Tuesday, September 29, 2009

Microsoft Security Essentials 1.0 thoughts

[Note: I have not installed MSE yet, it is not available in my country. All opinions are based on information online.]

So Microsoft has just launched it's new Microsoft Security Essentials v1.0 software (MSE abbreviated). MSE is basically a free, lightweight and effective anti-virus software that can be installed on XP, Vista and 7 systems which have been validated as genuine copies. Remember that Microsoft used to sell it's OneCare product? Well, MSE replaces OneCare. It is essentially OneCare, minus all the extra PC tune-up and backup stuff, i.e. MSE is just supposed to tackle viruses and spyware. It is built on the same foundation as OneCare.

MSE is a very interesting product, for if it really takes off, it could spell doom for the big-time security companies, namely Symantec (Norton) and McAfee. I mean, think about it: we're talking about a no cost, lightweight, hassle-free security solution which claims to provide very effective security for a worry-free PC experience. Microsoft says it gives the same level of protection as Microsoft's Forefront product for businesses. That's what many consumers want, isn't it? We all like to install our AV, then forget about it and let it take care of itself.

But that's where my worry is. Maybe it's just a human thing, but I do not feel secure when something is this good. When you download an installer that is less than 10MB and when something as important as an AV takes up so little computing resources, I just have that feeling that it's not good enough, that it only offers basic protection and is not as intensive as Norton, with all their complex detection technologies. So I'm not sure if I would trust MSE to protect my PC from all sorts of threats online; I guess only time will tell if MSE can be a replacement for Norton when it comes to solid PC protection. I'm a big fan of Norton Internet Security 09, because their protection is top-notch, and I always feel secure online. But with the simple UI of MSE and little options or settings, I just feel that it is inadequate.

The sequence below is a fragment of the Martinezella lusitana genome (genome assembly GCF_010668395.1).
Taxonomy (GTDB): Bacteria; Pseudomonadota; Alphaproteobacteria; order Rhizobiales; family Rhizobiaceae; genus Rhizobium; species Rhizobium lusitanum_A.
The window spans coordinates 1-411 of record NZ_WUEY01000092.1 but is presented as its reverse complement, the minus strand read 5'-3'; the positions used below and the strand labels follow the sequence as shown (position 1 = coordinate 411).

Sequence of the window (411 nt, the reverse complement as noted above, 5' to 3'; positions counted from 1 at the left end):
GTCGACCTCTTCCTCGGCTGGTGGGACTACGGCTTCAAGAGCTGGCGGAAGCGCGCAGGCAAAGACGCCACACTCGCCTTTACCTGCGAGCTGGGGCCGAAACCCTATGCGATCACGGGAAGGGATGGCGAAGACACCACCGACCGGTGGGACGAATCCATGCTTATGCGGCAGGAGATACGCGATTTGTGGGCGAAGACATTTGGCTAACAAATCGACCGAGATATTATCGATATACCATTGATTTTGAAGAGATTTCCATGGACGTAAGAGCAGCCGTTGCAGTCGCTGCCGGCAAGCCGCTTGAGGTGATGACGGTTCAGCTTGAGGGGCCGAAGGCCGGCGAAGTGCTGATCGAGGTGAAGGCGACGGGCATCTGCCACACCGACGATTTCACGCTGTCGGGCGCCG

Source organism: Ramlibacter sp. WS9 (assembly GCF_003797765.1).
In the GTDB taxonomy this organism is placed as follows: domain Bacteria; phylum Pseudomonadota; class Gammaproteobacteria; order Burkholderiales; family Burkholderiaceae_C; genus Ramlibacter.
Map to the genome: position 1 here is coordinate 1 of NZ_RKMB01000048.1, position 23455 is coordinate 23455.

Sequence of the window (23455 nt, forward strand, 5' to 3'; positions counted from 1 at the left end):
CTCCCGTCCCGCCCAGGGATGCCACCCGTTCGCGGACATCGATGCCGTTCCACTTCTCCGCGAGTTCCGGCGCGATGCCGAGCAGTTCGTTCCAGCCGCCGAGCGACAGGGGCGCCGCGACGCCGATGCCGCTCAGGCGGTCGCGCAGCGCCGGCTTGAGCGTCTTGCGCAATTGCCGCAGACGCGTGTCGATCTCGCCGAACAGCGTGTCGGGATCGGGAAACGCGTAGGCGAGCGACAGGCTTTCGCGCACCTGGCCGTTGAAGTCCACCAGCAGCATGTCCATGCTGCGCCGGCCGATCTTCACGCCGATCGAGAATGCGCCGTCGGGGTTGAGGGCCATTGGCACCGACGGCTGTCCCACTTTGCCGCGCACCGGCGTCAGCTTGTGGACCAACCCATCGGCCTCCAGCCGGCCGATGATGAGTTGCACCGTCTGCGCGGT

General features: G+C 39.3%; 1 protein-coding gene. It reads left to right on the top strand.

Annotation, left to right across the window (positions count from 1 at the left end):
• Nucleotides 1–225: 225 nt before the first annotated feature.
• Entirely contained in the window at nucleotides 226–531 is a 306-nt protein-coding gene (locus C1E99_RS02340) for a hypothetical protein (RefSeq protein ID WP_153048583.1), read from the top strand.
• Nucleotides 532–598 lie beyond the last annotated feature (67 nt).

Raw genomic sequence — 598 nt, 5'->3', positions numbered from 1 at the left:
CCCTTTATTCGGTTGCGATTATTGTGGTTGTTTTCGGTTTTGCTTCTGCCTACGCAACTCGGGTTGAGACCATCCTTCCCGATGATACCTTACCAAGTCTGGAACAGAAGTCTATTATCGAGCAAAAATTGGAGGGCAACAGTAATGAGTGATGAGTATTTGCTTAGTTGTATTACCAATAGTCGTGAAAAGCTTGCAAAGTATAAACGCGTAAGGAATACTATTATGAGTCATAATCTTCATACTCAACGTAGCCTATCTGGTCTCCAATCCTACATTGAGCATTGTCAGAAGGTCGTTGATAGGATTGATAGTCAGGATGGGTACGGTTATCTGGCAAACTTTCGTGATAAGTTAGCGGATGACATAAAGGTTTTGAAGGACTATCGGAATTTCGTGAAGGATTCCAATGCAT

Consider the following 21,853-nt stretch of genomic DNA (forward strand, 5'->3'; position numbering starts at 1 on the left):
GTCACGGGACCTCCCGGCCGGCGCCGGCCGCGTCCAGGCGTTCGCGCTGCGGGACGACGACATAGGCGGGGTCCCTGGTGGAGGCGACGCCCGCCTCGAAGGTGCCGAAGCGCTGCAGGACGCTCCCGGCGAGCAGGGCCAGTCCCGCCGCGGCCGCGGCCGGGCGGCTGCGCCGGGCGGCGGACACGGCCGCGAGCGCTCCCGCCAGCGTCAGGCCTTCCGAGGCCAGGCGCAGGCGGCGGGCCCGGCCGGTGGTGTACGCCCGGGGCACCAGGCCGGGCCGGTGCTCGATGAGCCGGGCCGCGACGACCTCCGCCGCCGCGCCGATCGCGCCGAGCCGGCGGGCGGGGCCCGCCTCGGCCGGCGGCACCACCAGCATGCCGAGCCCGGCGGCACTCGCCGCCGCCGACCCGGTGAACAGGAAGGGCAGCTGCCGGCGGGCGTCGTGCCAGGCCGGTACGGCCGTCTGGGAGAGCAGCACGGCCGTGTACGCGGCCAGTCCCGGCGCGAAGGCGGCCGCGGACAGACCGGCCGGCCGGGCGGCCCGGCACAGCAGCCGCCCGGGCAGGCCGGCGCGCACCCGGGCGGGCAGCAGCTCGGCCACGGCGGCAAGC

So in conclusion, for the informed IT user who likes to muddle with settings and options, maybe MSE is not for you. I guess MSE is targeted at that ignorant user who knows nuts about anti-virus software but still want to stay secure. Also, it is catered towards developing countries where users do not want to fork out extra buck for security software. But I would assert that there is one last target audience: the netbook users. Yes, because MSE is so feather-light, it is an ideal AV solution on low-powered netbooks. But then again the whole question of 'is it good enough protection' arises. Only time will tell, but with this first release, the situation looks positive. Tests reveal that MSE is indeed quite effective... if I can trust MSE, then I will not renew my Norton subscription when it expires.

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